The Pinwheel Galaxy: A Galaxy Almost Twice The Size of The Milky Way

This is the M101, a beautiful spiral galaxy that is found some 170,000 light years across. It is almost twice as big as our own Milky Way Galaxy. It is one of the last entries in Charles Messier’s famous catalog. It is also known as the Pinwheel Galaxy.

M101 was also one of the original spiral nebulae observed with Lord Rosse’s large 19th century telescope, the Leviathan of Parsonstown. In contrast, this multiwavelength view of the large island universe is a composite of images recorded by space-based telescopes in the 21st century. Color coded from X-rays to infrared wavelengths (high to low energies), the image data was taken from the Chandra X-ray Observatory (purple), the Galaxy Evolution Explorer (blue), Hubble Space Telescope(yellow), and the Spitzer Space Telescope(red).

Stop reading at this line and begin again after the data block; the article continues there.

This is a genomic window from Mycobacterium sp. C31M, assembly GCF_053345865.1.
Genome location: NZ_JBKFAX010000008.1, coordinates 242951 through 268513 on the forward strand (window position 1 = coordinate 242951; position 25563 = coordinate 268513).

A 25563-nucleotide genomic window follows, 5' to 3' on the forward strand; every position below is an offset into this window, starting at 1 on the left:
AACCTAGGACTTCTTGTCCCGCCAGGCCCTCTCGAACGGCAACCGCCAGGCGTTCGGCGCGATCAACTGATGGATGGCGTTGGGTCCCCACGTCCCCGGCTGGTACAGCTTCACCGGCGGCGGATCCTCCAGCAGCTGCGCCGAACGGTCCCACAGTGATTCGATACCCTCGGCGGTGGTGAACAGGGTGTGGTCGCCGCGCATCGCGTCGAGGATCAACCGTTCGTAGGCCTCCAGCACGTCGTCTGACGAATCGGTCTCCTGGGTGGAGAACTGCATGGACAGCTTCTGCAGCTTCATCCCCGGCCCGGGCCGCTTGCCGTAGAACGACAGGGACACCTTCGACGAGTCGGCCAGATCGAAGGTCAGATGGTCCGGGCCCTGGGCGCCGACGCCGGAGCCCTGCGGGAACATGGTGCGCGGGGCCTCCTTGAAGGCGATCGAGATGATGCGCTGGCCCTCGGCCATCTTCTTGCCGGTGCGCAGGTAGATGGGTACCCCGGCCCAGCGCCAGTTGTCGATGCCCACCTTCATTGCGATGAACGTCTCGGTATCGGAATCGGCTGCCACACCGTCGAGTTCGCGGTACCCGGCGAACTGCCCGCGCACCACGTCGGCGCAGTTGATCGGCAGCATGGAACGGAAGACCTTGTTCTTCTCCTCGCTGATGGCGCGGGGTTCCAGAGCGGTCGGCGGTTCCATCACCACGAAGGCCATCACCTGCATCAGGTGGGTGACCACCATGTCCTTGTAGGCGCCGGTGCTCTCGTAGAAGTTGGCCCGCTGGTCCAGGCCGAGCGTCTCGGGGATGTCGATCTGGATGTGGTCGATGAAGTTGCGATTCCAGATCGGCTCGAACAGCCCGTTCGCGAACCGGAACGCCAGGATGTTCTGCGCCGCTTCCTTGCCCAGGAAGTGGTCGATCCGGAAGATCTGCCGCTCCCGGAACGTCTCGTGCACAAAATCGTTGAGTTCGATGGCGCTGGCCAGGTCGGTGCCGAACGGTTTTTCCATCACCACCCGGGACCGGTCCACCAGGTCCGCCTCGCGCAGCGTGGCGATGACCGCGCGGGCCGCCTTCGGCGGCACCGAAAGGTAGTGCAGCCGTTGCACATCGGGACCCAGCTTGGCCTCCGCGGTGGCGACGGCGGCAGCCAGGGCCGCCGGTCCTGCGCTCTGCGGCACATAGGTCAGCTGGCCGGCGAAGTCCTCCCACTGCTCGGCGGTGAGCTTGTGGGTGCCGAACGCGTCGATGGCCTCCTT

(Image Credit: NASA, ESA, CXC, JPL – Caltech, STScI)